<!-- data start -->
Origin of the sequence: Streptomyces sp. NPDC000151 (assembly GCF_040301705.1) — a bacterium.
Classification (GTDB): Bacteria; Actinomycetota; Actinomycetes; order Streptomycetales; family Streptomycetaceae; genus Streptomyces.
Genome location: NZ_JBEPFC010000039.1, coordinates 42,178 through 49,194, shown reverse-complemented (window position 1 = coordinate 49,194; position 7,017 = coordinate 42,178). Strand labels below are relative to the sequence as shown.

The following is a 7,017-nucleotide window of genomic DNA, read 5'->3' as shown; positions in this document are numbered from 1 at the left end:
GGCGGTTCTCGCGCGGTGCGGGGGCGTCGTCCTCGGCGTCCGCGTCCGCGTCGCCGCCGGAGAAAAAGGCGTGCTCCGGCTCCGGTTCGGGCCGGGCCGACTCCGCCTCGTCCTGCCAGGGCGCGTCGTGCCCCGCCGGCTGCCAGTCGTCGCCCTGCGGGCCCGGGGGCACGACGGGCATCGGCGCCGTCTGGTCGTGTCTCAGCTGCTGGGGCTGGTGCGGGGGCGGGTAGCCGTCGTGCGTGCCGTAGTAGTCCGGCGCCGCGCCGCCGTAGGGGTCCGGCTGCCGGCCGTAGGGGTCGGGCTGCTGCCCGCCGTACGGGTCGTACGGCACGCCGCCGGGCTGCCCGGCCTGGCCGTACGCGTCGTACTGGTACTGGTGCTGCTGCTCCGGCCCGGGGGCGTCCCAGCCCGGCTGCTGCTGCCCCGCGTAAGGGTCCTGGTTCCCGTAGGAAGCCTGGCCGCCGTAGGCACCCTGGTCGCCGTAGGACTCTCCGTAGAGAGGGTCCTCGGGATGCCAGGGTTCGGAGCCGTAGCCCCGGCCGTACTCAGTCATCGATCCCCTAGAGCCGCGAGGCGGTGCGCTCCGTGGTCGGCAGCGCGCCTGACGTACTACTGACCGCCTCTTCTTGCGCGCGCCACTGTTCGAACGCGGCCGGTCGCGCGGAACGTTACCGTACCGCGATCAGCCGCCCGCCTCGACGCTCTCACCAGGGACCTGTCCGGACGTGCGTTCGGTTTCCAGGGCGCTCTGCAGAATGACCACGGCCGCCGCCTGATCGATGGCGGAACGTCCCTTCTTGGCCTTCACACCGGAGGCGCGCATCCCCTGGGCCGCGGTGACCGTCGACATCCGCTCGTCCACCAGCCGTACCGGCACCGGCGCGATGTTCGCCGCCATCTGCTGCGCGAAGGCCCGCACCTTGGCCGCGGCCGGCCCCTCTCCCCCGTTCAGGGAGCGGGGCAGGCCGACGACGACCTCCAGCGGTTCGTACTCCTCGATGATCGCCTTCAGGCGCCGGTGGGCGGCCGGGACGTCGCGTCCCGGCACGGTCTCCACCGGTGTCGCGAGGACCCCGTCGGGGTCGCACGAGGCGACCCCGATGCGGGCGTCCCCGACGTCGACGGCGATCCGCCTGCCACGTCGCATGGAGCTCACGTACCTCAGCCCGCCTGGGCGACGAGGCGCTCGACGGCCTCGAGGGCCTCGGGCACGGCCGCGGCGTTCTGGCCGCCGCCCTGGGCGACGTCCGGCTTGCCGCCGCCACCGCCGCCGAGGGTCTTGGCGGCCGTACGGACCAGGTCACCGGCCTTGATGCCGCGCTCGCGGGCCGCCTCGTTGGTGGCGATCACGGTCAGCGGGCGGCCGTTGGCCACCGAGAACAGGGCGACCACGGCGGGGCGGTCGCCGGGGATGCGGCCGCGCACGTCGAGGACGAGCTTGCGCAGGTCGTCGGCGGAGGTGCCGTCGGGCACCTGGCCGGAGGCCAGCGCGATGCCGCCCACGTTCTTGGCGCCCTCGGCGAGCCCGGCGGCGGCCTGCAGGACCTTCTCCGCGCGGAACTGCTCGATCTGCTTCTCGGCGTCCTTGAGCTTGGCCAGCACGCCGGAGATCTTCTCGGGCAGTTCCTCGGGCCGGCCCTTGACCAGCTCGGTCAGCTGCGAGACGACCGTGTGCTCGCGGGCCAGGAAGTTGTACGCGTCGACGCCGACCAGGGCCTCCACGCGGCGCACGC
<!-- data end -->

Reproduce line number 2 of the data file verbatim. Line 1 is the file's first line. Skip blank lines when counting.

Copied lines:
Classification (GTDB): Bacteria; Actinomycetota; Actinomycetes; order Streptomycetales; family Streptomycetaceae; genus Streptomyces.